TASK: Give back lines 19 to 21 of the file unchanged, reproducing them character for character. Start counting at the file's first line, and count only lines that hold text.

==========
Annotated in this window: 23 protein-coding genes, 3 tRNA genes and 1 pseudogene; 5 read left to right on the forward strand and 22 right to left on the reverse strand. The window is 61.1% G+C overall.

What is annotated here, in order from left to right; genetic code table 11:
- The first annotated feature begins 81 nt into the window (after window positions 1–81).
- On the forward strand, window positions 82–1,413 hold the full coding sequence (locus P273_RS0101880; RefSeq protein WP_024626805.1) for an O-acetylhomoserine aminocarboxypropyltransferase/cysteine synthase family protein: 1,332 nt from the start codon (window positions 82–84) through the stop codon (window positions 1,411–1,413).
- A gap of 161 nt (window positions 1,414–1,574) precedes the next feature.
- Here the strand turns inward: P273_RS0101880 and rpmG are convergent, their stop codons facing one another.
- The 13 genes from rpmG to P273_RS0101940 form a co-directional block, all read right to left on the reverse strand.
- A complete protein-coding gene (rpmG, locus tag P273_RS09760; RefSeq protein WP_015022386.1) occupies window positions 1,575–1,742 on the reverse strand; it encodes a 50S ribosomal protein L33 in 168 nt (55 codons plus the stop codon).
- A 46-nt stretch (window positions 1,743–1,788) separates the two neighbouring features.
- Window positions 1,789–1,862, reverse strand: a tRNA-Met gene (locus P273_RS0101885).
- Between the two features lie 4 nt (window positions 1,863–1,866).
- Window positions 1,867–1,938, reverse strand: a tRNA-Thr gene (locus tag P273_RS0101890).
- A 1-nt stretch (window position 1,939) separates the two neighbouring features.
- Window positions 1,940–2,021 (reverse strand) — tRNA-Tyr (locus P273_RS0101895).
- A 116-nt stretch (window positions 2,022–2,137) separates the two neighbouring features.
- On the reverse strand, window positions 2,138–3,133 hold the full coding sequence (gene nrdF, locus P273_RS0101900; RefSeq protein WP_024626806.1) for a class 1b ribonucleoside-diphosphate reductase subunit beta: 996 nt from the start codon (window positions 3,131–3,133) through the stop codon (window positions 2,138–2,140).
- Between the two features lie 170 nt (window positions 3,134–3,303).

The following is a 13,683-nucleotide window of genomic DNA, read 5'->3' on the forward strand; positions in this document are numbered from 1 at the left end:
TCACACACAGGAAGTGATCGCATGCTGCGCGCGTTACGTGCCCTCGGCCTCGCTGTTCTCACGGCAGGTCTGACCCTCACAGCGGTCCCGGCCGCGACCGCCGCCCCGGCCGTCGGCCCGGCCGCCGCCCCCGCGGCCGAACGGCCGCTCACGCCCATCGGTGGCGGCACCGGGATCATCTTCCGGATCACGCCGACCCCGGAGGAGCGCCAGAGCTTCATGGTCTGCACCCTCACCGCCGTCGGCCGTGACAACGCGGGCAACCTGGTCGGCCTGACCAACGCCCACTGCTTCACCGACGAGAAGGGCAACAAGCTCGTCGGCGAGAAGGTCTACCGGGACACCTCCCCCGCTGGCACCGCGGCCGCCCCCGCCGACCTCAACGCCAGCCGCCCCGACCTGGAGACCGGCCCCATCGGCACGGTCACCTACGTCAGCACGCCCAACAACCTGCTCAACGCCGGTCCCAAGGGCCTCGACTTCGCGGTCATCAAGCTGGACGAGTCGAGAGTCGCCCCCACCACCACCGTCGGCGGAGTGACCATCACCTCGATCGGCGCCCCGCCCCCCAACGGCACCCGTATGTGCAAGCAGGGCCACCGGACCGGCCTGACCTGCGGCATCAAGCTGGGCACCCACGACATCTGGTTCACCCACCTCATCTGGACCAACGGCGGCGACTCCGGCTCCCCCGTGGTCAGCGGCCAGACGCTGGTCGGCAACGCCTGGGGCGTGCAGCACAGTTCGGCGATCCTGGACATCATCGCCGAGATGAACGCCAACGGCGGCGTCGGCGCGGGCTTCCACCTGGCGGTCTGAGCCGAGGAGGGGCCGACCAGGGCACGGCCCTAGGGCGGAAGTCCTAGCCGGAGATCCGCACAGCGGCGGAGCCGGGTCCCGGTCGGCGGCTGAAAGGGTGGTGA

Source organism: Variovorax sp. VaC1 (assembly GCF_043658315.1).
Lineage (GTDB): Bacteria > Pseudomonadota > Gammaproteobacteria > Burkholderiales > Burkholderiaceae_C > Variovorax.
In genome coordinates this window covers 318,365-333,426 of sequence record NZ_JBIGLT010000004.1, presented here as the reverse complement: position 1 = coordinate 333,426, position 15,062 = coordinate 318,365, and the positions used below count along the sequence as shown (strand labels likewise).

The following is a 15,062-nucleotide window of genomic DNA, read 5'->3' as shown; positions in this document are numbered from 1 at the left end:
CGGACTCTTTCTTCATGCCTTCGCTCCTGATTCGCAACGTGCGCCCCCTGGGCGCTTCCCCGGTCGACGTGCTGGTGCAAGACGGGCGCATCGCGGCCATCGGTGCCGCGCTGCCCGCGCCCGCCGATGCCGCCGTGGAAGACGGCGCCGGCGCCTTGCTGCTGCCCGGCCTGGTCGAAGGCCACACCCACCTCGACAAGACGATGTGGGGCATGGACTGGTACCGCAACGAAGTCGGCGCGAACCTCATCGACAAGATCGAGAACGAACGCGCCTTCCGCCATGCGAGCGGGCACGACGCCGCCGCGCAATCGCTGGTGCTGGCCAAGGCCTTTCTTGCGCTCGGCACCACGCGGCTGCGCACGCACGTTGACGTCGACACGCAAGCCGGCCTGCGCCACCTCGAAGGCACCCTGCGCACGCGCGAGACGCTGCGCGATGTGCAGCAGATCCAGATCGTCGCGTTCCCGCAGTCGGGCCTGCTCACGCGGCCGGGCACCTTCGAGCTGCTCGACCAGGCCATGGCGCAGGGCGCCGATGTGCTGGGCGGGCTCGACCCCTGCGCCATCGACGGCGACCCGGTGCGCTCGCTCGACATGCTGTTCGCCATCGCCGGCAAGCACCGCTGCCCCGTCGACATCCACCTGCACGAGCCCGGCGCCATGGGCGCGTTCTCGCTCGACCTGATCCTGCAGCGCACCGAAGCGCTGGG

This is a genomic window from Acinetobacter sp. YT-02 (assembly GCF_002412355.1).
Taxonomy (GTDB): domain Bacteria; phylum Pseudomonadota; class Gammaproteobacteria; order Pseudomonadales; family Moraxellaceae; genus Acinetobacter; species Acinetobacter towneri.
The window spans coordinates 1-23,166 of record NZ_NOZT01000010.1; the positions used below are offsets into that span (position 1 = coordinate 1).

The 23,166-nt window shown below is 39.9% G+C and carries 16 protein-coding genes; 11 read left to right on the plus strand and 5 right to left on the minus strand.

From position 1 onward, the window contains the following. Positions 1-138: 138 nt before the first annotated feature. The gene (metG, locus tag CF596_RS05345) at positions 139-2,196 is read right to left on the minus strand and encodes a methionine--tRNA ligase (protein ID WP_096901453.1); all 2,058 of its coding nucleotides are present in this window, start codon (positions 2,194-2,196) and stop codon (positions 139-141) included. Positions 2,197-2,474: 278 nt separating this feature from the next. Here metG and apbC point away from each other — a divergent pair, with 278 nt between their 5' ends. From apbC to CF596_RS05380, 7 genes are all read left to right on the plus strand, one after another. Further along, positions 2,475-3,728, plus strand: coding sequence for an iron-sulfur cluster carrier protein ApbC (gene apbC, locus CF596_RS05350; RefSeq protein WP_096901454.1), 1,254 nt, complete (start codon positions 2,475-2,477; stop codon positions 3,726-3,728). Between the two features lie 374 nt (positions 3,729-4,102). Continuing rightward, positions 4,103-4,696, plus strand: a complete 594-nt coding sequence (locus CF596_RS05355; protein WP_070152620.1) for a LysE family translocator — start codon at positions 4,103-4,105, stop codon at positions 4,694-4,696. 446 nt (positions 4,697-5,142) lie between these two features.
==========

TCACACACAGGAAGTGATCGCATGCTGCGCGCGTTACGTGCCCTCGGCCTCGCTGTTCTCACGGCAGGTCTGACCCTCACAGCGGTCCCGGCCGCGACCGCCGCCCCGGCCGTCGGCCCGGCCGCCGCCCCCGCGGCCGAACGGCCGCTCACGCCCATCGGTGGCGGCACCGGGATCATCTTCCGGATCACGCCGACCCCGGAGGAGCGCCAGAGCTTCATGGTCTGCACCCTCACCGCCGTCGGCCGTGACAACGCGGGCAACCTGGTCGGCCTGACCAACGCCCACTGCTTCACCGACGAGAAGGGCAACAAGCTCGTCGGCGAGAAGGTCTACCGGGACACCTCCCCCGCTGGCACCGCGGCCGCCCCCGCCGACCTCAACGCCAGCCGCCCCGACCTGGAGACCGGCCCCATCGGCACGGTCACCTACGTCAGCACGCCCAACAACCTGCTCAACGCCGGTCCCAAGGGCCTCGACTTCGCGGTCATCAAGCTGGACGAGTCGAGAGTCGCCCCCACCACCACCGTCGGCGGAGTGACCATCACCTCGATCGGCGCCCCGCCCCCCAACGGCACCCGTATGTGCAAGCAGGGCCACCGGACCGGCCTGACCTGCGGCATCAAGCTGGGCACCCACGACATCTGGTTCACCCACCTCATCTGGACCAACGGCGGCGACTCCGGCTCCCCCGTGGTCAGCGGCCAGACGCTGGTCGGCAACGCCTGGGGCGTGCAGCACAGTTCGGCGATCCTGGACATCATCGCCGAGATGAACGCCAACGGCGGCGTCGGCGCGGGCTTCCACCTGGCGGTCTGAGCCGAGGAGGGGCCGACCAGGGCACGGCCCTAGGGCGGAAGTCCTAGCCGGAGATCCGCACAGCGGCGGAGCCGGGTCCCGGTCGGCGGCTGAAAGGGTGGTGA

Source organism: Variovorax sp. VaC1 (assembly GCF_043658315.1).
Lineage (GTDB): Bacteria > Pseudomonadota > Gammaproteobacteria > Burkholderiales > Burkholderiaceae_C > Variovorax.